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Before you roll your eyes at the sight of another kale chip recipe, hear me out: I know kale chips aren't exactly cool anymore. At this point, in fact, they could probably be considered retro -- worthy of #tbt.
But, as you may have guessed, I haven't let them go. In fact, I'm bringing them back with the best recipe yet. This time, I'm not selling them to you because they're of-the-moment. I'm telling you to make them because they're so crunchy and salty and flavorful that you'll want to eat them all straight from the sheet pan. They're the best way to use the in-season leafy green, and the easiest way to eat a full bunch of kale at once, while also satisfying all your salty snack cravings.
Oven-baked kale chips are easy to make, but there are a few key steps that are crucial to their success. Here's how to make super-crispy kale chips you'll actually want to eat.
1. Opt for curly kale. I made batches of these kale chips with both curly and lacinato (or dinosaur) kale, and the curly leaves are much better suited for chips. All the little nooks and crannies make for a crispier snack, and just like a cheese sauce pools into shells and elbows better than spaghetti, the flavoring on these chips clings more tightly to the crimped leaves than it does to the flat.
2. Dry the kale thoroughly. If you've ever made crispy chickpeas, you know you need to pat the beans extremely dry before you toss them in the oven. The same principle applies to kale. Any residual water on the leaves will cause them to steam and wilt in the oven instead of crisp. Spin them dry in a salad spinner, and then pat dry with paper towels for extra insurance.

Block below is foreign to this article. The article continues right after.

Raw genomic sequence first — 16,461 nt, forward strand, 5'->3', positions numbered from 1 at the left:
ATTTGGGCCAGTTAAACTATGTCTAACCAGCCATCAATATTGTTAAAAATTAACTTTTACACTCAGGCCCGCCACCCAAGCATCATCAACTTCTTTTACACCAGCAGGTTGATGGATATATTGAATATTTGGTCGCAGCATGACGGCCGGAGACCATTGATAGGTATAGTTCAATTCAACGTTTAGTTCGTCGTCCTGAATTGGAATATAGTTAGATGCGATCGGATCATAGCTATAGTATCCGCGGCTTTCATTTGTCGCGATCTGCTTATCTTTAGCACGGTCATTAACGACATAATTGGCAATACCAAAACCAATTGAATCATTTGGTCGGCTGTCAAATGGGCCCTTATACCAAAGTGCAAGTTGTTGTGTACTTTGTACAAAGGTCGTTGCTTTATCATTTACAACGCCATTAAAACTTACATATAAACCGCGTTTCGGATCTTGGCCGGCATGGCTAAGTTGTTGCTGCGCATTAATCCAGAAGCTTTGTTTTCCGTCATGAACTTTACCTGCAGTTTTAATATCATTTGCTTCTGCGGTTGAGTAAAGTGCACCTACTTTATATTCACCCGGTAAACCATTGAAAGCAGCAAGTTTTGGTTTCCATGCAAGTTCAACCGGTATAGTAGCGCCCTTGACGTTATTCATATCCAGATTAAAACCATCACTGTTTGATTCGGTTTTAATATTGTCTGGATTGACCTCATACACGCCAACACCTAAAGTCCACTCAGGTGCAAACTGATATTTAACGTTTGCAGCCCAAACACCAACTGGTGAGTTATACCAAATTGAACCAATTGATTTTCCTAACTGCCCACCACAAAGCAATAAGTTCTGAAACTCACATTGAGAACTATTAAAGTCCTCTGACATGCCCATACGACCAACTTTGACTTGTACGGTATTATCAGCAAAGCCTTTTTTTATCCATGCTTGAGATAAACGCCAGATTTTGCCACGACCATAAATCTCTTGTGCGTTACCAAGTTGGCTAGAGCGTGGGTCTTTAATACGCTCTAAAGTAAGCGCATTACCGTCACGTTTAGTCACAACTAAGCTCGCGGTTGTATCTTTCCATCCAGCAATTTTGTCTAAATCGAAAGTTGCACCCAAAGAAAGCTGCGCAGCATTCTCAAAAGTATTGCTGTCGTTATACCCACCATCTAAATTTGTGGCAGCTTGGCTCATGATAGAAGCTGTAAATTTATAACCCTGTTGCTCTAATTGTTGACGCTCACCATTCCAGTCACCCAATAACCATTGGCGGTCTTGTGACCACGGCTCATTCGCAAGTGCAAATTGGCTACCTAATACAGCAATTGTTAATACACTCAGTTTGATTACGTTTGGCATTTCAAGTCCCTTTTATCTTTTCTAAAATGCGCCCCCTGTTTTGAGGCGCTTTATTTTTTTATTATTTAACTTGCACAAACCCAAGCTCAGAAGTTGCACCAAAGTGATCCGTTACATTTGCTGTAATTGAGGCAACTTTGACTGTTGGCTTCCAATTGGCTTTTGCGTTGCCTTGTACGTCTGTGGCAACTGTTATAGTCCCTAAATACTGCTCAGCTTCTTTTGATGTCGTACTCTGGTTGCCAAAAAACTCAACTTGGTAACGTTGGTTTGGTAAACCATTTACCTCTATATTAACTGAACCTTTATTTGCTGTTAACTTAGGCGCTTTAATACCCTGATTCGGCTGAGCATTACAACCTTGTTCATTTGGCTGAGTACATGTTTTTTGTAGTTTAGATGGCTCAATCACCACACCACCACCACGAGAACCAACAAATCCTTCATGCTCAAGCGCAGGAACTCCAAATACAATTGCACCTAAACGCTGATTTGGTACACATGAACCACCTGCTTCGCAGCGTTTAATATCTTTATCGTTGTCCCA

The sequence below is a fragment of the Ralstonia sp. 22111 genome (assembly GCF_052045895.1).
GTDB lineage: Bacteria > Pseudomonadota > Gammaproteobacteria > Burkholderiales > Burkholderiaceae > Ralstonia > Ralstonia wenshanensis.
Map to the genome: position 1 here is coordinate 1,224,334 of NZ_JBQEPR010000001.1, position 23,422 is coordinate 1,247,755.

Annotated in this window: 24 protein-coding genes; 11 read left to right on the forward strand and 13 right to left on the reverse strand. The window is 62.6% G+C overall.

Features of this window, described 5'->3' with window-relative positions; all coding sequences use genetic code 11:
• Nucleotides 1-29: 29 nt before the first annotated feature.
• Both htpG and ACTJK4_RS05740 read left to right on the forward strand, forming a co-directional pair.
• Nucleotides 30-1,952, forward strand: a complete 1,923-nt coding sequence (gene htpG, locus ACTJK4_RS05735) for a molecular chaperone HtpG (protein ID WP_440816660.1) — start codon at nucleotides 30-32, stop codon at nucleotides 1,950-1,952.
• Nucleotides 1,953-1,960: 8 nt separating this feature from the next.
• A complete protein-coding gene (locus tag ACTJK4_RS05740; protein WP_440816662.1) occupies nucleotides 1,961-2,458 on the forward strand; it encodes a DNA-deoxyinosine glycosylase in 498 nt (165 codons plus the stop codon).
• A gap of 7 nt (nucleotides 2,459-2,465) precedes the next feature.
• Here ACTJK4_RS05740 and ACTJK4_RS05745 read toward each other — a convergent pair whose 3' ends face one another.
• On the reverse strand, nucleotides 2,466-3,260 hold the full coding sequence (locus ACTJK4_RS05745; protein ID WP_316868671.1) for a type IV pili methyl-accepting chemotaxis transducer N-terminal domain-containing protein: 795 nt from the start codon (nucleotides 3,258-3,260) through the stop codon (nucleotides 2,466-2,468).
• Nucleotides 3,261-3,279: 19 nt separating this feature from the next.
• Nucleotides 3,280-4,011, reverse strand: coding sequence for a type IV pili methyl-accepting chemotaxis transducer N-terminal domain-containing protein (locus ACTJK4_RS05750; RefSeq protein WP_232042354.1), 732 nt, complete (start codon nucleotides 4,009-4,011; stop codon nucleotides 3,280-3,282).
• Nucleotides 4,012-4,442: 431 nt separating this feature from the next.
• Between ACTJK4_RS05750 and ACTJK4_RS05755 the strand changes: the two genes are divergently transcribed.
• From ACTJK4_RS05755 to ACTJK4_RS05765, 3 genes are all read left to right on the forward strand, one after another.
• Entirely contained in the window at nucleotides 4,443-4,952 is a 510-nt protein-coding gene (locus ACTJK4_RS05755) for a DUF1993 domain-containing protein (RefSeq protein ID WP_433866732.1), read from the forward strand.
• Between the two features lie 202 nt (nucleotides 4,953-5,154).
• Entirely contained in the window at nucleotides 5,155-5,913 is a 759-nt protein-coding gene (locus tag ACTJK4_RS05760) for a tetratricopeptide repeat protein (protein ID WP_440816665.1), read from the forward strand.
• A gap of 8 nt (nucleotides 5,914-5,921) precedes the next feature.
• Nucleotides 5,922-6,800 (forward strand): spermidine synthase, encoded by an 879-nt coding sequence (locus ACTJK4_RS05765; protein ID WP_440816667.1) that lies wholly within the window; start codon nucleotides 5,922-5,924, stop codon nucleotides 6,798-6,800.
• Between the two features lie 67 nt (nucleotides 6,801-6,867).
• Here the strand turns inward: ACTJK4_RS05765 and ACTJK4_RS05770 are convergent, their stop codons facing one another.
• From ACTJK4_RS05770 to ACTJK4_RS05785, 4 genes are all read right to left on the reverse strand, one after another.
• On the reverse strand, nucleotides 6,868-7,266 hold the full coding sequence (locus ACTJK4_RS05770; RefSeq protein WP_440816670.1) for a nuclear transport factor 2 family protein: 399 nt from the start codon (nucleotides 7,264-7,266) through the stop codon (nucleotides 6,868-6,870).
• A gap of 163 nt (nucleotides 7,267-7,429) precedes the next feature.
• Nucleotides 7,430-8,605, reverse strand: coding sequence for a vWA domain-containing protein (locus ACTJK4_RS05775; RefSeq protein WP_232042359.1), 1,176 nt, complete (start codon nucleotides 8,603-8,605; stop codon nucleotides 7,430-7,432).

3. Go bold with flavor. Most kale chip recipes call for a simple seasoning of salt, pepper and garlic powder. But I found this combo to be quite boring, and honestly a bit bitter. After a few rounds of experimenting, I landed on a combination of miso, soy sauce (or tamari) and canola or coconut oil. It's this combination of umami-packed ingredients that give these chips their irresistible quality.
4. Bake at 300 F. Baking kale chips at any temperature lower than 300 F will require a lot of patience. But if your oven is too hot, the kale will burn before it has a chance to get nice and crunchy. I found 300 F to be the sweet spot, transforming fresh kale leaves into crunchy chips in just 20 minutes.
Kale chips are great as a snack, of course -- eat them anytime you'd reach for potato chips or pretzels. But they're also delicious served alongside eggs for breakfast, packed into a grain bowl for lunch or served alongside a protein for dinner. Use them to top a pizza, as an alternative to croutons in a salad, or as a crispy garnish for soups. Crumble them up and toss them with popcorn. The possibilities are endless.
1 large bunch curly kale (8 to 10 ounces)
2 teaspoons miso (white, yellow or red will all work)
2 teaspoons soy sauce or tamari
2 tablespoons canola or refined coconut oil
Flaky sea salt, for serving (optional)
1. Arrange 2 racks to divide the oven into thirds and heat to 300 F.
2. Strip the kale leaves from their sturdy stems, and place them in the bowl of a salad spinner. Rinse the leaves under cool running water, and then spin dry. For extra insurance, pat dry with paper towels -- you want the kale to be as dry as possible in order for it to crisp.
3. Tear the kale leaves into bite-sized pieces and divide between 2 rimmed baking sheets (you should have about 7 total cups of torn kale).
3. Whisk the miso and tamari or soy sauce together in a small bowl. While whisking, slowly drizzle in the oil and whisk until combined (it's OK if the mixture looks slightly separated).
4. Drizzle the mixture evenly over the kale and use your hands to massage it into the kale, getting into every nook and cranny. Spread the kale into an even layer on each baking sheet.
5. Bake, stirring the kale and rotating the baking sheets between racks halfway through, until the kale is crisp, 18 to 20 minutes total. Toss with flaky sea salt, if desired.
Recipe note: Kale chips are best eaten within a few hours, but they can be stored in an airtight container at room temperature for up to one day.
This article is written by Grace Elkus from The Kitchn and was legally licensed via the Tribune Content Agency through the NewsCred publisher network. Please direct all licensing questions to firstname.lastname@example.org.